A Sustainable Workforce Starts With You

The Elephant in the Room

Succession planning for family-owned construction firms is fast becoming the elephant in the room as owners age and the chances of successfully addressing the issue diminish with each generation.

According to the business law firm Jordan Ramis PC, 95% of all construction companies are family owned or closely held.  Many of those owners are 60 and above and that is where the issue lives.  Many owners have no idea how to address the issue.  Their families are dysfunctional, their kids don’t want to be involved in the business, and many of them have done little or nothing to create a succession plan for the possible leaders in their firms who might take over and continue the company into the future.  The chances for success are against them.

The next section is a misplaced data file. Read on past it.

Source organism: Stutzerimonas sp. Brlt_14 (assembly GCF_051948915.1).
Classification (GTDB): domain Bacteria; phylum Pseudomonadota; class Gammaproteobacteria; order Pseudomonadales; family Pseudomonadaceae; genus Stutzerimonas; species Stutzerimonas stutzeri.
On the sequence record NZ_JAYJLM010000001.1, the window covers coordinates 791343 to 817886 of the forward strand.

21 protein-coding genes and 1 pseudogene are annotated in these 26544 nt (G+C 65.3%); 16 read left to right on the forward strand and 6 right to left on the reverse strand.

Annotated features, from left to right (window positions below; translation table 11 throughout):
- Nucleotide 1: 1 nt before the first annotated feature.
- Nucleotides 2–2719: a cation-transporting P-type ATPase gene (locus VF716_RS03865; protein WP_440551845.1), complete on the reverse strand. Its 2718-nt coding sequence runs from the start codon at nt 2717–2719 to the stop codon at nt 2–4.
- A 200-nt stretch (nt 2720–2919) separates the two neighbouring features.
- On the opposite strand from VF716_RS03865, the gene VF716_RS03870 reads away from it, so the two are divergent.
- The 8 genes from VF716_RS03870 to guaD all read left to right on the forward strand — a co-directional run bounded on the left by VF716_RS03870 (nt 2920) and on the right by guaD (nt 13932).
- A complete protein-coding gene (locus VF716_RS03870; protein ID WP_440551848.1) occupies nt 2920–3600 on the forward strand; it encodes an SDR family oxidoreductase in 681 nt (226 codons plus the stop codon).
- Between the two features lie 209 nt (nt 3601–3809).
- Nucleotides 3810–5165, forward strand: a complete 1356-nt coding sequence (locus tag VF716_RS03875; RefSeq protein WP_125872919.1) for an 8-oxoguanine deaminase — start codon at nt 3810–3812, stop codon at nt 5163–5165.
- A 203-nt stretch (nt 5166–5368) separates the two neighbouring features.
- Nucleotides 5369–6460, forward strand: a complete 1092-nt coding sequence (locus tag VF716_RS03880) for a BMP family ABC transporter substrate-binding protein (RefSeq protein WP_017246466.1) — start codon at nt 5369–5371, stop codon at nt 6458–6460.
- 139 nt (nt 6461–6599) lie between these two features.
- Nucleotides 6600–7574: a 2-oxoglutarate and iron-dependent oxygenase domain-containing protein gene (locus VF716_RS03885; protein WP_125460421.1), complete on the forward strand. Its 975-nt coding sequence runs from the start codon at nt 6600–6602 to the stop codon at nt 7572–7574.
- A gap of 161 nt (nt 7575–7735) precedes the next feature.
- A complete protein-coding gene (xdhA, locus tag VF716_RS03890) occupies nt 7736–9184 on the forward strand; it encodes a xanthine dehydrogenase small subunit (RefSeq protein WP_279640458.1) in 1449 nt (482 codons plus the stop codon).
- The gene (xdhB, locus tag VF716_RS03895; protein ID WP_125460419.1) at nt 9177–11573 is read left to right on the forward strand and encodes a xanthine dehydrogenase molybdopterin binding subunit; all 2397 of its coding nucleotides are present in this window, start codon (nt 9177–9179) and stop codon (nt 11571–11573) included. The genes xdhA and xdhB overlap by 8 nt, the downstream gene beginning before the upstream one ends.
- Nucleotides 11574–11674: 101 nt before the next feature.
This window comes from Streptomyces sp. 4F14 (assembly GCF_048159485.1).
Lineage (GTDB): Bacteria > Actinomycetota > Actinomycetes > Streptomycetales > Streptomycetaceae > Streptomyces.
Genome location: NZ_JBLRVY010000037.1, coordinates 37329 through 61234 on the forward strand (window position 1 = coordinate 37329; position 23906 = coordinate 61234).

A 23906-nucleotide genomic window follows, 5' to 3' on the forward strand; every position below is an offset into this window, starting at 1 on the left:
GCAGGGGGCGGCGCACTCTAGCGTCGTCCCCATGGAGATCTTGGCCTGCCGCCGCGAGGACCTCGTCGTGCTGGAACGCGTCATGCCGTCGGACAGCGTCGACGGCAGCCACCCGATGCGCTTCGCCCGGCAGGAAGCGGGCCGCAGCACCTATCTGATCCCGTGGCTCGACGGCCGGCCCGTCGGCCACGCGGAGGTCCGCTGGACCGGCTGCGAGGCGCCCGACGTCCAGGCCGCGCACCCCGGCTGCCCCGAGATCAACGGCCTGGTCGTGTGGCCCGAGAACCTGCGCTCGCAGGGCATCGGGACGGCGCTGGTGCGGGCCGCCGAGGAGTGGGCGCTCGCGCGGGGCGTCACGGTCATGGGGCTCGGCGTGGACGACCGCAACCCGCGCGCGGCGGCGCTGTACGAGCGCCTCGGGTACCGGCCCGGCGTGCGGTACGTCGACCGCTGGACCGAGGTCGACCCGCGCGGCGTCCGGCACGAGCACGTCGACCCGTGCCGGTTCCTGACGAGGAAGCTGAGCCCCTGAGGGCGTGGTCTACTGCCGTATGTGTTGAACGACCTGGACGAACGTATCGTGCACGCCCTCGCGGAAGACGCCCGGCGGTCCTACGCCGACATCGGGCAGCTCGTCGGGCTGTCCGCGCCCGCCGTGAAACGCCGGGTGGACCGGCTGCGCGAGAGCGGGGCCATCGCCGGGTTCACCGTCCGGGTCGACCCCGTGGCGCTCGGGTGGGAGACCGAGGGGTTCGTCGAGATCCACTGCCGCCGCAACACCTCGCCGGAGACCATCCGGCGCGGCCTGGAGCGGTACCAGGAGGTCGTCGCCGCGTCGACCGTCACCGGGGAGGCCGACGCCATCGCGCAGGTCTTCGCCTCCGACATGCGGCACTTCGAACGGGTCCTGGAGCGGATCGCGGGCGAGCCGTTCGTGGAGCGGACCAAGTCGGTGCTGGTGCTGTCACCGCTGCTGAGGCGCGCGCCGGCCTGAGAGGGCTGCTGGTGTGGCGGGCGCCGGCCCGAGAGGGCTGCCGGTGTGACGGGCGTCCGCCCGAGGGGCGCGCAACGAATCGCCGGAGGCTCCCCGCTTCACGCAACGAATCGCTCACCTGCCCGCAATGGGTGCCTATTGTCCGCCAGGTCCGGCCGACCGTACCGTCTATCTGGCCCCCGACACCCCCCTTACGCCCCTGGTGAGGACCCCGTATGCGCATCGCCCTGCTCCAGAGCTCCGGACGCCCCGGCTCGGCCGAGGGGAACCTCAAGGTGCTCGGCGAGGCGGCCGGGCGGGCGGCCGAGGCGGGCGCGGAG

According to the Canadian advisory firm BDO, only 30 % of the first generation family owned firms make it to the second generation, and then the odds get even worse when only 30% of those firms successfully make it to the third generation.  Restated, if you have a first generation family business, the odds of your grandchildren managing the business are 1 in 10 – not so good.

I am the third generation of a business that lasted through two generations.  My mother told me that if I even thought about going into the family business she would “kill me on the spot.”  Needless to say that she wasn’t happy with the long hours, hard work that my grandfather and father had endured in order to keep the business going for 65 years.  She wanted me to go on to college to become an architect.  I wonder how many moms have the same conversation with construction dads over the dinner table when the first child comes along and they dream about his or her future?

What should you do if you want your family owned construction business to be passed on to your kids?  Watch this space for some key tips.

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